10. Candy (Dulce) April 26, 2014 at 13:21 #

    I’m just now making this with a veal chop I had in the freezer from when I didn’t get around to making “the” veal chop! It does smell good, and I’m looking forward to us having that quarter-recipe for dinner. It’s raining (always a good thing in AZ), so it’s perfect for it.

    Happy that your dinner part was lovely – I’m a “why not try something new?” entertainer as well.

  11. Mr. Neil April 26, 2014 at 19:29 #

    Well now a frantically busy Friday – so delayed response here.

    I really liked this dish, and loved the tarragon – something that really amped up the “herbaceous” factor.

    This was part of a dinner that included two dishes inspired by Noma, and a wine paired with each course.

    For this, I paired a 1992 Domaine Guyot Chorey les Beaune. I thought an old Burgundy would go well with the herbs and lighter meat – and it worked beautifully. Well, that and the fact we were smitten with this divine 22-year… ;-)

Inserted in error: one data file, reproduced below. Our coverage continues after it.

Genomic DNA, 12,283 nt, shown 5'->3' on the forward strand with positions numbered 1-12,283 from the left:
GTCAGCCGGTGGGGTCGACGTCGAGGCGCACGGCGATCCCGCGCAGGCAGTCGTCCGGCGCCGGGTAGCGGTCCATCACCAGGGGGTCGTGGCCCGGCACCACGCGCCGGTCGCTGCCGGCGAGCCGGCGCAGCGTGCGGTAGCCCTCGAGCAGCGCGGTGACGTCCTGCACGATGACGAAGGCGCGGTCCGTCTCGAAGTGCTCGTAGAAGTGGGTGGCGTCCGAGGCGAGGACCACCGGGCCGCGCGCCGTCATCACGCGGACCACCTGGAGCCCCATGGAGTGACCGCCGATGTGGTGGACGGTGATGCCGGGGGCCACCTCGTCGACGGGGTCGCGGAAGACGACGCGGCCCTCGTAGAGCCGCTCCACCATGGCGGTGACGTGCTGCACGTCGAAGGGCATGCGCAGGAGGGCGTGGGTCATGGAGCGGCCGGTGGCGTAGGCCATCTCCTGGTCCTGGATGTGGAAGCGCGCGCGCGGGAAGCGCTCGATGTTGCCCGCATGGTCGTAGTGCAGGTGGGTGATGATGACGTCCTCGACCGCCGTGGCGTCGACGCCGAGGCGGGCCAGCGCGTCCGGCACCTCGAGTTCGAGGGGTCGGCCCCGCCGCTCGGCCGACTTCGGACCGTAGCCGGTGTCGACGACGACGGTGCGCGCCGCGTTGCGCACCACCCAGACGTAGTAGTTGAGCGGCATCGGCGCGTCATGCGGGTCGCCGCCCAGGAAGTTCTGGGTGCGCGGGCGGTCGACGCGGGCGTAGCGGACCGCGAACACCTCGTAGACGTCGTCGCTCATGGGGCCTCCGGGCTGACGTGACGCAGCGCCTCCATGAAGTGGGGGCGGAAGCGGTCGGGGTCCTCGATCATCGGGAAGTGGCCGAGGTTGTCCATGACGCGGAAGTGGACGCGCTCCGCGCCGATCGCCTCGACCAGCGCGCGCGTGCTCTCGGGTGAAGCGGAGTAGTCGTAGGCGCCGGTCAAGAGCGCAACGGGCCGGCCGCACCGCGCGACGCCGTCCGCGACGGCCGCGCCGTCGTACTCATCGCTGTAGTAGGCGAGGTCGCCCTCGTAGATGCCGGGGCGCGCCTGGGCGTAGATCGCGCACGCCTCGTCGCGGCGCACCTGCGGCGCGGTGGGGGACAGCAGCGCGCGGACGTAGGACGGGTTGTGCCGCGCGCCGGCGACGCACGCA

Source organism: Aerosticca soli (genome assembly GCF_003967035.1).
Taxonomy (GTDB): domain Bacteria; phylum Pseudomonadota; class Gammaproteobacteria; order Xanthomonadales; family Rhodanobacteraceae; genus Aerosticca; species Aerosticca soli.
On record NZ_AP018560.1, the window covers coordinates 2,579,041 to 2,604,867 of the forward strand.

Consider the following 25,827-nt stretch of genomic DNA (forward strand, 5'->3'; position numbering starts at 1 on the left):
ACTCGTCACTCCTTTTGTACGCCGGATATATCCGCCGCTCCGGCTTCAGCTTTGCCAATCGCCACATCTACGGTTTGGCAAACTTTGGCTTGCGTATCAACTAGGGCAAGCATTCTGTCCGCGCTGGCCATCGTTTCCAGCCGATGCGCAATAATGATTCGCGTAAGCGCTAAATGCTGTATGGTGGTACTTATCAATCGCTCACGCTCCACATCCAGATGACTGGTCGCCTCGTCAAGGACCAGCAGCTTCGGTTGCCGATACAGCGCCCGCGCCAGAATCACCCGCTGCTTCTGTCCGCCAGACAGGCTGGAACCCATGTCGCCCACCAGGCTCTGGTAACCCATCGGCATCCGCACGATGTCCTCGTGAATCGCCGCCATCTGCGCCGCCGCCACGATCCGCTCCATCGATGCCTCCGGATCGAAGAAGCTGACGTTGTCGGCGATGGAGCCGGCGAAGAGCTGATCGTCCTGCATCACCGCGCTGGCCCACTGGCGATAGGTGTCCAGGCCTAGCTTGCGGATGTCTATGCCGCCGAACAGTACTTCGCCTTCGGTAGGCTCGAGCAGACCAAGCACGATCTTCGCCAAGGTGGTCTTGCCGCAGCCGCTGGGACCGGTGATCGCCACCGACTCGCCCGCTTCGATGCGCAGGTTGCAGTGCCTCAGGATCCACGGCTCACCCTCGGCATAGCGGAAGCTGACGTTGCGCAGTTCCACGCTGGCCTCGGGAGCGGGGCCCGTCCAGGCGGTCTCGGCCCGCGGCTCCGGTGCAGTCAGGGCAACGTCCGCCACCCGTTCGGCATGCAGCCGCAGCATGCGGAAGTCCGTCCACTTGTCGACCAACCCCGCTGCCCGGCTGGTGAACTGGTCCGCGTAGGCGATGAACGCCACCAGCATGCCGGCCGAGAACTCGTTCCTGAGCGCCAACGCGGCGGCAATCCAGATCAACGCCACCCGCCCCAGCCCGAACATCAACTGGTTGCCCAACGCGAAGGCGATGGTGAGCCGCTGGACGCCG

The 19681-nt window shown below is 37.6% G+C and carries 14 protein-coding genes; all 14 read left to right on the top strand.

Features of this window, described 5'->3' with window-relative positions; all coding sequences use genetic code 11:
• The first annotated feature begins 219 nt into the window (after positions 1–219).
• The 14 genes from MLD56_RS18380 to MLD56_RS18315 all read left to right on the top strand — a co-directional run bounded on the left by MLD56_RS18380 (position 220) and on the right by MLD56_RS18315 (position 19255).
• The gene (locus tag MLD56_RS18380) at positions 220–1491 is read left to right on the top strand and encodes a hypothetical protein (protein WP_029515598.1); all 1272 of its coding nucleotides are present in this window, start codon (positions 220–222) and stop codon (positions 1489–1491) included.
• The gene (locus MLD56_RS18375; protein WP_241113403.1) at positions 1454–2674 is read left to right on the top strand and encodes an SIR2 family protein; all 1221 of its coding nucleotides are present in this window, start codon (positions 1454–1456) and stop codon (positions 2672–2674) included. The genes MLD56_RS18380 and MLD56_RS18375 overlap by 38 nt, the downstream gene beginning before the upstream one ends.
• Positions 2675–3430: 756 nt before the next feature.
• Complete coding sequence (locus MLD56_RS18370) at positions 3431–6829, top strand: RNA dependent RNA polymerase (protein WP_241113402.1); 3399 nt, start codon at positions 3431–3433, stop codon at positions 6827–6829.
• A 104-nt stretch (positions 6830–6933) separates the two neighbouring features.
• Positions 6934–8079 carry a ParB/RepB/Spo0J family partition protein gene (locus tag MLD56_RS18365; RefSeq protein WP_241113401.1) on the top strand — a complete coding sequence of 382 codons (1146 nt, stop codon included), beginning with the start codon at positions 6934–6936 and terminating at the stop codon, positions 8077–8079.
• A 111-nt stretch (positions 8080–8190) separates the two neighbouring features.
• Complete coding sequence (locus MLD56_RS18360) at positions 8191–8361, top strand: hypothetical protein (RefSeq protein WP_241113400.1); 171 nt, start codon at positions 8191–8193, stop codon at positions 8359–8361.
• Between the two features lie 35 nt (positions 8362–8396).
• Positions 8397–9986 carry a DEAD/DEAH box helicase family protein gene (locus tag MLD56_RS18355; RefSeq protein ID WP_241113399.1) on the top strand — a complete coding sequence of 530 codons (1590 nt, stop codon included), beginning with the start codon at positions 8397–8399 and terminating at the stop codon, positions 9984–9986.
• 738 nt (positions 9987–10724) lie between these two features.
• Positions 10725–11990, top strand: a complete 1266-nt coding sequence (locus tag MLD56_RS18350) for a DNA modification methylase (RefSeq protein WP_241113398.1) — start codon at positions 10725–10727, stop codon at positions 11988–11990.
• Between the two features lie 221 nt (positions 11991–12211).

12. Tammy April 26, 2014 at 22:38 #

    I loved this dish, too, and thought the flavor was very fresh. I did the same as you and wished I had reduced the broth down more for a thicker sauce.

  13. Cakelaw April 26, 2014 at 23:11 #

    Herbaciously bodacious! Glad you liked it.

  14. Kathy April 28, 2014 at 19:43 #

    This dish was a surprise to me…I didn’t think I’d enjoy it, and I certainly didn’t think my hubby would…I was wrong on both counts!
    My grocery store butcher always has veal, but I’m with you, I prefer not to eat it. Yours looks delicious…mine was day-glo green!